• If you use matchmaking services, make sure to provide the matchmaker with very precise information on your offer, target segments, positioning and production capacity. Lack of clarity and details often leads to mismatches.
  • Make a clear deal with matchmakers in which you outline mutual responsibilities and deliverables. Pay attention to the legal/contractual side of the deal and get legal or sectoral advice if you need it.
  • Consider a trial period for your matchmaker. Although matchmaking usually starts on a one-off basis, you can engage in a longer-term relationship if you are pleased with the results.

9. Look for organisations that can support you

Governmental organisations and NGOs that support international business activities can often help you with your export. To get started with your export activities, you can contact embassies (both those of your target countries and your own), chambers of commerce or export promotion agencies in Europe.

In addition, Business Support Organisations (BSOs) fund export-related activities such as market research, matchmaking and trade fairs. Look for BSOs that can provide you with information on the specific market you are targeting.

Important European and international BSOs that could support you are:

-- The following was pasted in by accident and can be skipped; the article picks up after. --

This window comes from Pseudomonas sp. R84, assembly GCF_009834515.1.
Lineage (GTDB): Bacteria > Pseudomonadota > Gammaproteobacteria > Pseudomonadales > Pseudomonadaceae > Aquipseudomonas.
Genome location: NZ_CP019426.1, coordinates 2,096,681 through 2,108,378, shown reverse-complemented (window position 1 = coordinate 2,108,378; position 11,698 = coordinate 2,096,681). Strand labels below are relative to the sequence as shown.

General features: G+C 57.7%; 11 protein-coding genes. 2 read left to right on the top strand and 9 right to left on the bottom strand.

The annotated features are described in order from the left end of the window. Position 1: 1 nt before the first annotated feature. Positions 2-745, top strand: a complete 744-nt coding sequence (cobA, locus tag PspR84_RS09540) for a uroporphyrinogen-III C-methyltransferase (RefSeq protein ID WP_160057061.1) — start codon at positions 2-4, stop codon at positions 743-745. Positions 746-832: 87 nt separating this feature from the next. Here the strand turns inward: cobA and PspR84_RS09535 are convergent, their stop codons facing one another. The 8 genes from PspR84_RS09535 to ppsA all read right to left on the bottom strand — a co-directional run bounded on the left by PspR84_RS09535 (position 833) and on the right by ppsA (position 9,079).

• Centre for the Promotion of Imports from developing countries (CBI) – CBI supports companies from developing countries in exporting to the European market with export coaching projects and market intelligence on various key sectors.
  • Swiss Import Promotion Programme (SIPPO) – SIPPO supports BSOs in their export-related promotion and services to exporting companies in the areas of market intelligence, matchmaking and networking.
  • Import Promotion Desk (IPD) – IPD seeks to promote the import of certain products from specific partner countries, bringing together the interests of German importers with exporters in emerging markets.
  • International Trade Centre (ITC) – ITS is an agency of the World Trade Organisation and the United Nations working to enable export success of small and medium-sized enterprises (SMEs) in developing countries.
  • Enterprise Europe Network (EUN) – EUN is a European Commission initiative that helps companies to innovate and grow internationally through international partnerships, advice and innovation.

Tips:

  • Check our current and upcoming export promotion projects and programmes for the HDHT sector.
  • Contact the BSOs (or visit their website) to see if they have interesting export-related projects for your target market.

10. Read our other tips for exporting to Europe

This study has been carried out on behalf of CBI by Globally Cool B.V. in collaboration with GO! GoodOpportunity and Remco Kemper.

Please review our market information disclaimer.